VHA Social Work
Intimate Partner Violence Assistance Program (IPVAP) - VETERANS & PARTNERS - What Is IPV?
Emotional or Psychological IPV - When a person tries to hurt his/her partner’s self-worth. Intimate partner violence often starts with the use of emotionally or psychologically abusive behaviors that escalate over time.
- Name calling and insults
- Controlling your money or spending
- Keeping you from working or household activities
- Isolating you from friends and family
- Putting you down
- Embarrassing you in front of others
- Saying you are “crazy” or “worthless”
- Controlling where you go/who you see/what you wear
- Controlling communications/taking phone way or breaking it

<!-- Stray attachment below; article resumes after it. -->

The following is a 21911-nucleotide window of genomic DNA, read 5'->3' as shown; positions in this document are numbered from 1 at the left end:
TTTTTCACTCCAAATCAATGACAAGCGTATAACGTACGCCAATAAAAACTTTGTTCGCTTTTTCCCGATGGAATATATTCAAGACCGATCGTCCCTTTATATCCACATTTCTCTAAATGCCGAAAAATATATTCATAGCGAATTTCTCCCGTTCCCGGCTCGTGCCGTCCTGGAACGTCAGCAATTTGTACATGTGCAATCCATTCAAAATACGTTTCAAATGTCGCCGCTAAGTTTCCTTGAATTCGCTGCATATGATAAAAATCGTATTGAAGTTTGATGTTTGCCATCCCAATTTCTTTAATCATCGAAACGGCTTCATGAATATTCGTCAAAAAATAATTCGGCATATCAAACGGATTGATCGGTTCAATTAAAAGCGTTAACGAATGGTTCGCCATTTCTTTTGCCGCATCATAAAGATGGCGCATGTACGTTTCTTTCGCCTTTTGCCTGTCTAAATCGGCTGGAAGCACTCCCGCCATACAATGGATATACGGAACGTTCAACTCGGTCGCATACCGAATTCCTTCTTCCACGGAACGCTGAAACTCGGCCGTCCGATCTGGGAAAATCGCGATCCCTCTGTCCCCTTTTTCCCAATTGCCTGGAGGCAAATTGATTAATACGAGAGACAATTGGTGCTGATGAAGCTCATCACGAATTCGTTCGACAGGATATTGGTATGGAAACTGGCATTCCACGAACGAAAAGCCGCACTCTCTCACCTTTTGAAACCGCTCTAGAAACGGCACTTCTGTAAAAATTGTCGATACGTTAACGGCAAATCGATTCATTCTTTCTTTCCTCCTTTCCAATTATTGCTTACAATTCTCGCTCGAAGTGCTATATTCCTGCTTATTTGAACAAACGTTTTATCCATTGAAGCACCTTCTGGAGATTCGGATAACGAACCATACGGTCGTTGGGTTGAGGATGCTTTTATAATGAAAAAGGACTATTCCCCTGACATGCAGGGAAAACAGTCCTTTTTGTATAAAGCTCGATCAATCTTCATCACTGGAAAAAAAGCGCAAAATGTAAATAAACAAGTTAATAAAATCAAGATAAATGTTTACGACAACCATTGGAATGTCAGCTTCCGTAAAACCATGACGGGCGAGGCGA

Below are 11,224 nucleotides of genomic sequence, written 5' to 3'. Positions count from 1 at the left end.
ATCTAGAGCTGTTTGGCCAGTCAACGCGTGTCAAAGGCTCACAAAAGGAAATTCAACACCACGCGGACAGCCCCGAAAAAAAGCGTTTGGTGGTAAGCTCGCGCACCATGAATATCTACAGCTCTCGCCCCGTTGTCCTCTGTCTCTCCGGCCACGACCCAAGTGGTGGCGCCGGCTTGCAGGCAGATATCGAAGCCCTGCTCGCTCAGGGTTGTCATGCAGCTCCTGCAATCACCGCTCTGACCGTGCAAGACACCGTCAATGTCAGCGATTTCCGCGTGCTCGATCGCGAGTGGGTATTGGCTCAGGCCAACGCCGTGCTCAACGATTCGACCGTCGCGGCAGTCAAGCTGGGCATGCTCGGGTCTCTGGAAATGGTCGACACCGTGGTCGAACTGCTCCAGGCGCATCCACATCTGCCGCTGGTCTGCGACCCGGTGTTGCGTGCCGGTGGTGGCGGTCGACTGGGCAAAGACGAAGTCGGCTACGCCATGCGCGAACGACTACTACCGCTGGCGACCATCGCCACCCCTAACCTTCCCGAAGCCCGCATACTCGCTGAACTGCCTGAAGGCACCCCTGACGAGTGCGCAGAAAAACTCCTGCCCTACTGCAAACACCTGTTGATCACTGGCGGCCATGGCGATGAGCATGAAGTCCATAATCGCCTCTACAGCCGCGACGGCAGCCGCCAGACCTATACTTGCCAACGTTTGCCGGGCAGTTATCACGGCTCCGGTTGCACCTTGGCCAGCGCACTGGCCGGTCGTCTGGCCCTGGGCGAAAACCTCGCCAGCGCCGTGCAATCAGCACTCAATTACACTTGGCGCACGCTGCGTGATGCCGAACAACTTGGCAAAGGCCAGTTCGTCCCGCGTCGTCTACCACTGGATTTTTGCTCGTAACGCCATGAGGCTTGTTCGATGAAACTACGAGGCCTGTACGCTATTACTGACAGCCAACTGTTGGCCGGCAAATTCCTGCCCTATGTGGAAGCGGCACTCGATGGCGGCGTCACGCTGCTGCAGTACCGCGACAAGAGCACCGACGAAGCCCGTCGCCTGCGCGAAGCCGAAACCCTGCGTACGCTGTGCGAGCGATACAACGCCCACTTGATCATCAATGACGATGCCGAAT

- Monitoring who you are talking to
- Trying to manipulate your actions
Threats are a form of emotional and psychological abuse meant to cause fear and compliance through words, acts, or use of weapons to harm the partner, their possessions, their pets, or their loved ones. Threats can be explicitly stated or implied through actions or non-verbal cues.
- Some people experience only one form of intimate partner violence while others may experience many. Often IPV begins as infrequent mild emotional, verbal or controlling behavior, but it can turn into more frequent and severe behaviors. Intimate partner violence can be a single event or can occur on and off for many years.
- You do not have to be sure you are experiencing or using intimate partner violence to receive help from the Intimate Partner Violence Assistance Program.